Over 3 years as a TA, I taught about 180 students, most of whom were first years, and from my experience as both a student and TA at Brock, I offer 3 tips to have a successful and fun seminar experience:

  • Show up to every seminar and hand in all your work. Seems like a basic tip, and in some ways it is, but it results in a world of benefits. By attending seminar, you will learn more about the material than a student who doesn’t. This will be so beneficial to you when exam time rolls around, and often, your TA will be able to provide insight into how to prepare for exams and how to write essays – information that instructors does not often provide. Also keep in mind that for every seminar that you do not attend, and assignment that you do not hand in, you throw away free marks that could boost your total grade, and your total average.
  • Get to know your TA. As I mentioned before, TAs are responsible for determining the majority of your grade, so talking to them about coursework and visiting them at office hours for advice can only improve the way in which you approach the material, and thus improve your grade. TAs have years of experience in the class material, and will be able to help you more than your peers and tend to be more available for consultation than the instructor.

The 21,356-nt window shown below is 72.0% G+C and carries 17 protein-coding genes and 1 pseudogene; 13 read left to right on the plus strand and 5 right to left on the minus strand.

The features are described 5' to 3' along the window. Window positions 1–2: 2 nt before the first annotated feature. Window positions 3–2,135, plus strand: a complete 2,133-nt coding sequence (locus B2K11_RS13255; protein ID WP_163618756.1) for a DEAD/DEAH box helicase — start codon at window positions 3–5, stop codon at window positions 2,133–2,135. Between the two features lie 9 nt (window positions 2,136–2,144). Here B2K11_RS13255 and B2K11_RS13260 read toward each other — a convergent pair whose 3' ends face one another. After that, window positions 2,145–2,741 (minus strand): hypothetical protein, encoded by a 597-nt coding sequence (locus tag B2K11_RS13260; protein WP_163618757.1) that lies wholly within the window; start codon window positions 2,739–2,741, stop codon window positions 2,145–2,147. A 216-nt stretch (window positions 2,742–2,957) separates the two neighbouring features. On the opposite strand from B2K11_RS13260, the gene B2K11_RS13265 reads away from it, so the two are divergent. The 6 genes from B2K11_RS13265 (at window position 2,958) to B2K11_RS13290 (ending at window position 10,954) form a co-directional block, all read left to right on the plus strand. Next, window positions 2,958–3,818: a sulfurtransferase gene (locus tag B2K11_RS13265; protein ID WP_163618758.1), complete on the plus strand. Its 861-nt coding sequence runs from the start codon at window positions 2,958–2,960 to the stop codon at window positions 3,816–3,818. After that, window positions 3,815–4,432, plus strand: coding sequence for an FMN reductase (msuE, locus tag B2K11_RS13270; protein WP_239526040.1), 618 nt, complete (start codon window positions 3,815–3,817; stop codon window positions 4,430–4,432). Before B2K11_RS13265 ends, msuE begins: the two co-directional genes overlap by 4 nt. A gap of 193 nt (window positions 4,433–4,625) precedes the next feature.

• Have fun. There’s nothing more boring and uninteresting than listening to an instructor drone on and on. Because the seminar class sizes are smaller than lectures, TAs can and should prepare activities to help their students learn. When you have fun in the classroom, even if it’s just by playing a silly game, you tend to retain whatever you learn for longer. Encourage your TAs to do class activities if they don’t already – university might be challenging, but it should never be boring.
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Community gardening and the Second World War

By Goran Irandost
HIST4P50 #BrockHistoricalGardens 

Goran and Kaylin will be providing free tours of their historical gardens on Wednesday, Aug. 28 from 4:15 to 5 pm. Come by and learn more about their plants and gardening process and taste some of the results!

Some of the plots in Brock’s community garden.